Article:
For instance, a payer might pay the PBM an additional fee for each generic drug filled. However, if a certain generic effectiveness/utilization rate (GER/GUR) is not achieved on a periodic basis, the PBM reimburses the full amount back to the payer. This incentivizes the PBM to consistently and persistently collaborate with prescribers and pharmacies to accomplish the GER/GUR goals.
Additionally, a payer could enter into a value-based contract with its PBM for comprehensive medication management (CMM), which is a standard of care for improving health care outcomes for patients with catastrophic claims or high-cost medications. Aside from clinical outcomes, the CMM can be targeted at reducing practices such as “fill and bill,” and opioid utilization, providing prescriber management and tools and resources to help patients make informed decisions about their medications. CMM can also lead to negotiating value-based contracts with pharmacies downstream for complex therapies such as specialty drugs.
The key objective of value-based contract is to ensure that the PBM takes accountability for the optimization of patients’ medications to improve outcomes and reduce cost. PBMs have arguably eschewed value-based contracts with payers because the economic incentives are not aligned.
Considerations for implementing VBC into workers’ comp pharmacy programs with PBMs:
- Determine if VBC is appropriate for your organization. While VBC is a promising approach, it may not provide value for every payer. For example, VBC is not an optimal savings approach for payers with a young and healthy population or book of business with high rate of turnover.
- Determine who will benefit from VBC. If a VBC program is deemed appropriate, then the payer must analyze claims data to decide which of its injured workers will most benefit the most from the VBC initiative. The goal is to understand the payer’s population to better assess potential risk for losses due to health care utilization, evaluate potential benefits, forecast financial projections, and estimate the potential return on investment.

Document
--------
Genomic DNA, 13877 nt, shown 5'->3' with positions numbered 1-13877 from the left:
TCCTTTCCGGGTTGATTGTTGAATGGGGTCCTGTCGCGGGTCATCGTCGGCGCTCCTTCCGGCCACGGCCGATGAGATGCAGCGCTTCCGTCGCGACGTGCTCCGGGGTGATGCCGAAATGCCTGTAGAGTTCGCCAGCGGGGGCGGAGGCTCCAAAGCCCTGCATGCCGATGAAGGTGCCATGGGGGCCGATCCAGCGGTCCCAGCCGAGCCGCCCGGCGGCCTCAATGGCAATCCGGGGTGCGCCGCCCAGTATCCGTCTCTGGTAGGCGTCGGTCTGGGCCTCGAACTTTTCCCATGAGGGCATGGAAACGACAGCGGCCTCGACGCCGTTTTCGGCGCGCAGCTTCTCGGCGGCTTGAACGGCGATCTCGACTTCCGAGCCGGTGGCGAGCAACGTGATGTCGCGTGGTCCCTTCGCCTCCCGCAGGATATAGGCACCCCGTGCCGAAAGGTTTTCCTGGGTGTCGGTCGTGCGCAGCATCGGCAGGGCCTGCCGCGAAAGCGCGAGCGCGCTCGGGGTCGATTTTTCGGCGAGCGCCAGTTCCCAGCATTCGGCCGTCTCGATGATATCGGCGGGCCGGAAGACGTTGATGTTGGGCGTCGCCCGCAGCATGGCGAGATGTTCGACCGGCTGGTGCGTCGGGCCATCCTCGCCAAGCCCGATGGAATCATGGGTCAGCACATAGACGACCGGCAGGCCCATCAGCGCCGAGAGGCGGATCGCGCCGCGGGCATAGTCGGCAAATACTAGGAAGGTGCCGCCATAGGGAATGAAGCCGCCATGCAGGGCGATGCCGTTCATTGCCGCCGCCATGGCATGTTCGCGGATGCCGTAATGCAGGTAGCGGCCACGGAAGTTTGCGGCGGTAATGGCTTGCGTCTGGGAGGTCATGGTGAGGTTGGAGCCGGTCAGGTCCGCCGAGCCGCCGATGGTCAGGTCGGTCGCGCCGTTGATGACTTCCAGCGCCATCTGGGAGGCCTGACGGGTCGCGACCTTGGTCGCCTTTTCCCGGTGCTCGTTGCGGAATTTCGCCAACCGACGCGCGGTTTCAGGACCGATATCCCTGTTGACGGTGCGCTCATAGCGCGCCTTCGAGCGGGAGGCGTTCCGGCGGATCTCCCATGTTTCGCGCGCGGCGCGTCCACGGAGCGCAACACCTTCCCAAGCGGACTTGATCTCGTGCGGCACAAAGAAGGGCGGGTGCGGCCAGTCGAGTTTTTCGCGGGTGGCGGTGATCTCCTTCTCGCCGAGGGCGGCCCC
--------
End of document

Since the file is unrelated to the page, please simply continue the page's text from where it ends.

- Choose a Targeted Approach. After defining the target population, the PBM administers the VBC initiative to a specific group, such as patients with catastrophic claims or high-cost drugs rather than the entire book of business.
- Apply the right incentives. For a VBC program to succeed, the PBM’s financial incentives must be synergistically aligned with achievable clinical and other outcomes.
VBC is not a panacea. VBC can be an excellent tool that encourages the use of healthcare products and services when the clinical benefits exceed the cost and likewise discourages their use when benefits do not justify the cost.5 But it is not a magic wand that can be waved over every situation to achieve a desired outcome. It requires planning, clear objectives, and the right economic incentives to drive alignment to achieve its stated objectives. In workers’ comp, PBMs have a clear path forward and oceans of opportunity to innovate and fundamentally evolve from the current per-fill hamster wheel reimbursement to a value-based compensation model that incentivizes performance and rewards value creation. This is not only good for patient outcomes and cost reduction, but it may also very well solidify the role of PBMs for the coming decades.